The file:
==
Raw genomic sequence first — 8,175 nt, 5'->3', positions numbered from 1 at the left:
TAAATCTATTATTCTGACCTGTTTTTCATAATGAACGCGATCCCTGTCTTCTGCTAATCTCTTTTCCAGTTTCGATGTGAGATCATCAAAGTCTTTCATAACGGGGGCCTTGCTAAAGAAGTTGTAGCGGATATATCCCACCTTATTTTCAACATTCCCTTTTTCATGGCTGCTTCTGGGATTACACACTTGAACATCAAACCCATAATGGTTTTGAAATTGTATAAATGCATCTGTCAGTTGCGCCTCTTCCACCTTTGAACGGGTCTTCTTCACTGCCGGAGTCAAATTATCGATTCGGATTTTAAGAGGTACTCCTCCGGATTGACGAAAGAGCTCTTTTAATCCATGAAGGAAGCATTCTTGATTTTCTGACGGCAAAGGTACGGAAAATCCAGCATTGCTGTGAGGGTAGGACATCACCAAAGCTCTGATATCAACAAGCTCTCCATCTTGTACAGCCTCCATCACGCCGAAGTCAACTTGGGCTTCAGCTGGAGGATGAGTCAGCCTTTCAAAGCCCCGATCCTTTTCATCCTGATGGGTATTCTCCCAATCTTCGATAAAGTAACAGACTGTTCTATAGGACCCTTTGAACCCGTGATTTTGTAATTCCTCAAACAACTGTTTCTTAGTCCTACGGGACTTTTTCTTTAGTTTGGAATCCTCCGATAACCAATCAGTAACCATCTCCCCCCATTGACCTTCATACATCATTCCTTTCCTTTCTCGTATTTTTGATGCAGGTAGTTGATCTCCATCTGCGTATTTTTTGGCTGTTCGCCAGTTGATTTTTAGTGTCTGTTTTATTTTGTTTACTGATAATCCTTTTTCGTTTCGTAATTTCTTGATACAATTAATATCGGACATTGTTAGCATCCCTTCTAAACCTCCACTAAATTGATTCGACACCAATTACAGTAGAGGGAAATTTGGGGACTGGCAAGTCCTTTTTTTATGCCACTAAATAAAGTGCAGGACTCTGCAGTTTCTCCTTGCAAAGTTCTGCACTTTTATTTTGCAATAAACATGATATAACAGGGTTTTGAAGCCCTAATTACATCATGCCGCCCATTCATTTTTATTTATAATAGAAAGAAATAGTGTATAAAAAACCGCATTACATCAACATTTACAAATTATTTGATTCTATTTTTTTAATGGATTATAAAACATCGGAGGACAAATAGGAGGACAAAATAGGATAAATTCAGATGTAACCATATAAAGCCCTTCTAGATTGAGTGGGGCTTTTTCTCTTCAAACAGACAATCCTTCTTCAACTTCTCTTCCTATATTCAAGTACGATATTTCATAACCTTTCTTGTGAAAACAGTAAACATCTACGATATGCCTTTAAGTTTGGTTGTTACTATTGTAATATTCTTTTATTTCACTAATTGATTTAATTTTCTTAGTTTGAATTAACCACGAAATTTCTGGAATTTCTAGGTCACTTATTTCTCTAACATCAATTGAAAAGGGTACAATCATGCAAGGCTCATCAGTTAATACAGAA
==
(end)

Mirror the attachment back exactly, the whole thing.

Raw genomic sequence first — 8,175 nt, 5'->3', positions numbered from 1 at the left:
TAAATCTATTATTCTGACCTGTTTTTCATAATGAACGCGATCCCTGTCTTCTGCTAATCTCTTTTCCAGTTTCGATGTGAGATCATCAAAGTCTTTCATAACGGGGGCCTTGCTAAAGAAGTTGTAGCGGATATATCCCACCTTATTTTCAACATTCCCTTTTTCATGGCTGCTTCTGGGATTACACACTTGAACATCAAACCCATAATGGTTTTGAAATTGTATAAATGCATCTGTCAGTTGCGCCTCTTCCACCTTTGAACGGGTCTTCTTCACTGCCGGAGTCAAATTATCGATTCGGATTTTAAGAGGTACTCCTCCGGATTGACGAAAGAGCTCTTTTAATCCATGAAGGAAGCATTCTTGATTTTCTGACGGCAAAGGTACGGAAAATCCAGCATTGCTGTGAGGGTAGGACATCACCAAAGCTCTGATATCAACAAGCTCTCCATCTTGTACAGCCTCCATCACGCCGAAGTCAACTTGGGCTTCAGCTGGAGGATGAGTCAGCCTTTCAAAGCCCCGATCCTTTTCATCCTGATGGGTATTCTCCCAATCTTCGATAAAGTAACAGACTGTTCTATAGGACCCTTTGAACCCGTGATTTTGTAATTCCTCAAACAACTGTTTCTTAGTCCTACGGGACTTTTTCTTTAGTTTGGAATCCTCCGATAACCAATCAGTAACCATCTCCCCCCATTGACCTTCATACATCATTCCTTTCCTTTCTCGTATTTTTGATGCAGGTAGTTGATCTCCATCTGCGTATTTTTTGGCTGTTCGCCAGTTGATTTTTAGTGTCTGTTTTATTTTGTTTACTGATAATCCTTTTTCGTTTCGTAATTTCTTGATACAATTAATATCGGACATTGTTAGCATCCCTTCTAAACCTCCACTAAATTGATTCGACACCAATTACAGTAGAGGGAAATTTGGGGACTGGCAAGTCCTTTTTTTATGCCACTAAATAAAGTGCAGGACTCTGCAGTTTCTCCTTGCAAAGTTCTGCACTTTTATTTTGCAATAAACATGATATAACAGGGTTTTGAAGCCCTAATTACATCATGCCGCCCATTCATTTTTATTTATAATAGAAAGAAATAGTGTATAAAAAACCGCATTACATCAACATTTACAAATTATTTGATTCTATTTTTTTAATGGATTATAAAACATCGGAGGACAAATAGGAGGACAAAATAGGATAAATTCAGATGTAACCATATAAAGCCCTTCTAGATTGAGTGGGGCTTTTTCTCTTCAAACAGACAATCCTTCTTCAACTTCTCTTCCTATATTCAAGTACGATATTTCATAACCTTTCTTGTGAAAACAGTAAACATCTACGATATGCCTTTAAGTTTGGTTGTTACTATTGTAATATTCTTTTATTTCACTAATTGATTTAATTTTCTTAGTTTGAATTAACCACGAAATTTCTGGAATTTCTAGGTCACTTATTTCTCTAACATCAATTGAAAAGGGTACAATCATGCAAGGCTCATCAGTTAATACAGAA